The Yancey Richardson Gallery is pleased to present our summer exhibition Easy Rider: Road Trips through America which pays homage to the tradition of road trips in American photography. Highway culture has long been a quintessential part of American identity. Easy Rider explores the common themes of social commentary, cultural geography and photographic biography produced by the marriage between the road and photography. Included are photographs and videos dating from 1935 to 2006 by Jeff Brouws, Tim Davis, William Eggleston, Mitch Epstein, Robert Frank, Lee Friedlander, Allen Ginsberg, Frank Gohlke, Ernst Haas, Todd Hido, Jodie Vicenta Jacobson, Lisa Kereszi, Justine Kurland, William Lamson, Dorothea Lange, Danny Lyon, Nathan Lyons, Christian Patterson, Mike Smith, Ed Ruscha, Lise Sarfati, Vicki Sambunaris, Stephen Shore, Rosalind Solomon, Alec Soth, Mark Steinmetz, Joel Sternfeld, and Garry Winogrand and others.
The road allowed Farm Security Administration photographers Dorothea Lange and Walker Evans to document the plight of Americans suffering floods and dustbowls during the Great Depression. Similarly bleak, Robert Frank’s mid 1950s road trips yielded a portrait of the nation at odds with the projected optimism of the era and culminated in The Americans, a landmark publication, which influenced generations of later photographers.
The open road as a symbol of freedom is exemplified in Allen Ginsberg’s 1964 shot of Neal Cassady at the wheel of Ken Kesey’s Merry Prankster bus; Cassady’s incessant cross-country journeys were a primary inspiration for Jack Kerouac’s definitive Beat generation novel On the Road. Having spent four years riding with the motorcycle gang the Outlaws, Danny Lyons produced the book The Bikeriders, which emblazoned motorcycle counterculture onto the American psyche and inspired the film Easy Rider.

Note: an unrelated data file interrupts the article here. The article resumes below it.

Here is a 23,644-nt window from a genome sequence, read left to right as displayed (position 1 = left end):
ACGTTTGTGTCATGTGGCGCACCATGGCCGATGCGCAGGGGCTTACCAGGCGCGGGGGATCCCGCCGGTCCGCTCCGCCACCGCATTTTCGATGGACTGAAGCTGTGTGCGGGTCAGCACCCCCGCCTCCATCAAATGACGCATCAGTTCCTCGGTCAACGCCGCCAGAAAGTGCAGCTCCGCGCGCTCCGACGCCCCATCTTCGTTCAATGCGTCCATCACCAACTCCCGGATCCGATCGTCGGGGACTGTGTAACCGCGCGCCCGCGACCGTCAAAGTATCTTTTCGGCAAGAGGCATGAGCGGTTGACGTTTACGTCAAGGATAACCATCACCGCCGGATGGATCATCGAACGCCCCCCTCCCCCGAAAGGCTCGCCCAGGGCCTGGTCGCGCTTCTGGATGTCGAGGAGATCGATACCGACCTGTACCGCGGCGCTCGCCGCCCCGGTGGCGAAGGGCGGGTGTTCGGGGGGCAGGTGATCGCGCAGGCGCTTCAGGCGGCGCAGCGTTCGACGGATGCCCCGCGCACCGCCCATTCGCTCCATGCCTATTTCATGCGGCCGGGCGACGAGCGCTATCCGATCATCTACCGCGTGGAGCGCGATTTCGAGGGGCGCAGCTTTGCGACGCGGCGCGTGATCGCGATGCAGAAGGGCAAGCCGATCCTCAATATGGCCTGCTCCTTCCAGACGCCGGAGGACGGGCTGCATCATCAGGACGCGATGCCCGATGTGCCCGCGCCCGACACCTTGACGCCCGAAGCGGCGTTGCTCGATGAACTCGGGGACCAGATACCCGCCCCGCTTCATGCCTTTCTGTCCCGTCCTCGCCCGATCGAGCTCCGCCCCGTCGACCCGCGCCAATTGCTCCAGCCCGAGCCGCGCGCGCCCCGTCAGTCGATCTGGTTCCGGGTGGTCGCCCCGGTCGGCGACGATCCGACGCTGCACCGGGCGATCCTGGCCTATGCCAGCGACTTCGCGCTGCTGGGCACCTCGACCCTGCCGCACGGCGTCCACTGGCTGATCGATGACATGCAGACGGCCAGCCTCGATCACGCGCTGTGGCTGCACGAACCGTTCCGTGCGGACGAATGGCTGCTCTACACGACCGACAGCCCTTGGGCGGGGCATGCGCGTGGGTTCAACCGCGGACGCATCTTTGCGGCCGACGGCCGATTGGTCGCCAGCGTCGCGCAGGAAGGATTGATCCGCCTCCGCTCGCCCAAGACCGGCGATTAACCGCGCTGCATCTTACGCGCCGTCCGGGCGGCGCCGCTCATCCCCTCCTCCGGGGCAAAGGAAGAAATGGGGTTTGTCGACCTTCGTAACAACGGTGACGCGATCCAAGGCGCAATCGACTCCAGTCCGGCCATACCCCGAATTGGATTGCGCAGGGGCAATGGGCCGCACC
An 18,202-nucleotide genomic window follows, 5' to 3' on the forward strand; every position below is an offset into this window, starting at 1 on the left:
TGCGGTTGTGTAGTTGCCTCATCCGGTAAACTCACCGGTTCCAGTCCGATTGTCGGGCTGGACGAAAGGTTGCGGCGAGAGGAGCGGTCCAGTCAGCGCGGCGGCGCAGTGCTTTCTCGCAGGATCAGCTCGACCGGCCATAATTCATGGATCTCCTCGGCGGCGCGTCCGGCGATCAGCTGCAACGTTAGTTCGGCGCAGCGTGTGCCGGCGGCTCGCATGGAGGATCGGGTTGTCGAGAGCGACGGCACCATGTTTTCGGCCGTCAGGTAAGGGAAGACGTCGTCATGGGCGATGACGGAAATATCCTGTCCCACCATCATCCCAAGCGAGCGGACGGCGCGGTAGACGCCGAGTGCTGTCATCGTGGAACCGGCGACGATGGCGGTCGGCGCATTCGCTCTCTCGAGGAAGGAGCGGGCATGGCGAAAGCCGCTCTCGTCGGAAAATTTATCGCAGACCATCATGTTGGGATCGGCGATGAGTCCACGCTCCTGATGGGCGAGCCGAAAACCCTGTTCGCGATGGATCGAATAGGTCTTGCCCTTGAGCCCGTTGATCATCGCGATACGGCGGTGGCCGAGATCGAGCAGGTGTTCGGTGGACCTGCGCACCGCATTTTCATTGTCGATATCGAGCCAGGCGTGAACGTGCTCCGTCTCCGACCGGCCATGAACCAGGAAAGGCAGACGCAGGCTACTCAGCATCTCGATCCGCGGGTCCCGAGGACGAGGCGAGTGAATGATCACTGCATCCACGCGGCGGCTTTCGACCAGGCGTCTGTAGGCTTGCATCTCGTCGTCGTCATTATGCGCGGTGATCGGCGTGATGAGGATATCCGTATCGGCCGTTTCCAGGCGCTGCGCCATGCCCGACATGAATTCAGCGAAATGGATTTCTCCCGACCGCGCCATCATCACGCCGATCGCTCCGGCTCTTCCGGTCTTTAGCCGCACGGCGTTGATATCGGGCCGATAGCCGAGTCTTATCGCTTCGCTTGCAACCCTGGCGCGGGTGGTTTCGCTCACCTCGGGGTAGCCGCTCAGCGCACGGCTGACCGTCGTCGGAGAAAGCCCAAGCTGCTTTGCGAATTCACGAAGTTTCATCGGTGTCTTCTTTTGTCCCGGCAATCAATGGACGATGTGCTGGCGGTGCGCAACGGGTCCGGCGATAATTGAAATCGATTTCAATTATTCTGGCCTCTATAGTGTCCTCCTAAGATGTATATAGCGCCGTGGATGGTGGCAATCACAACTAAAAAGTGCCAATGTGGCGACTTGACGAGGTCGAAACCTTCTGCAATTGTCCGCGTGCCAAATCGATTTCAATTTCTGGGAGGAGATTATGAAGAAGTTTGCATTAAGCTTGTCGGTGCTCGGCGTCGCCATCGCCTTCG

Subsequent generations of photographers continued to take to the road in order to explore the cultural landscape. Traveling on a 1969 Guggenheim to study the effect of the media on public events, Garry Winogrand recorded America’s restlessness through its political rallies, peace demonstrations and space shuttle launches. In the 1970s Mitch Epstein looked at recreation across America while Joel Sternfeld’s wryly-funny photographs often showed man at odds with nature. Alec Soth followed the watery artery of the Mississippi River to make pictures of the dreams; both lost and fiercely held, of those he encountered. More recently, Tim Davis traveled the country to seek out the presence of politics in today’s life; in St. Louis he found a wall mural of the United States depicted as one grotesquely stretched red state.
Several photographers have looked closely at the details and detritus of American culture for clues to its soul. William Eggleston’s photograph of an elegantly wallpapered restaurant wall plastered over with the business cards of its patrons shows commercial aspirations trumping style. On the bare chipboard walls of Reverend and Margaret’s Bedroom, Soth memorializes a moving display of family photographs while Lisa Kereszi’s discovery of a biker bar’s photographic collage of women flashing their breasts reveals the misogynist underbelly of road-worshipping motorcycle culture.
Many photographers have constructed a kind of biography of roads traveled, places visited and people encountered, often including themselves and family m embers. In 1962, Ed Ruscha photographed isolated gas stations along Route 66 filling half the picture frame with the street at his feet. Lee Friedlander frequently incorporated himself into his car images, staring into the camera through the windshield or via the side view mirror. In his witty series America and Me, recent Bard graduate William Lamson photographed himself interacting with elements of the roadside landscape, always hiding his face but freely revealing the shutter release. Poolside at a roadside inn, Stephen Shore incorporated his young wife Ginger into a minimalist composition of color and light. Accustomed to working on the road, Justine Kurland adjusted to motherhood by photographing her young son living with her in a camper van on an extended road trip.
Jeff Brouws has made a career of photographing along highways, evolving from cataloguing the relics of small town roadside architecture to documenting the negative impact of thruways in the 21st century. His 2004 image of a rusting red car upended in a field presents a pessimistic view of contemporary road culture: the car as a dinosaur on the road to nowhere.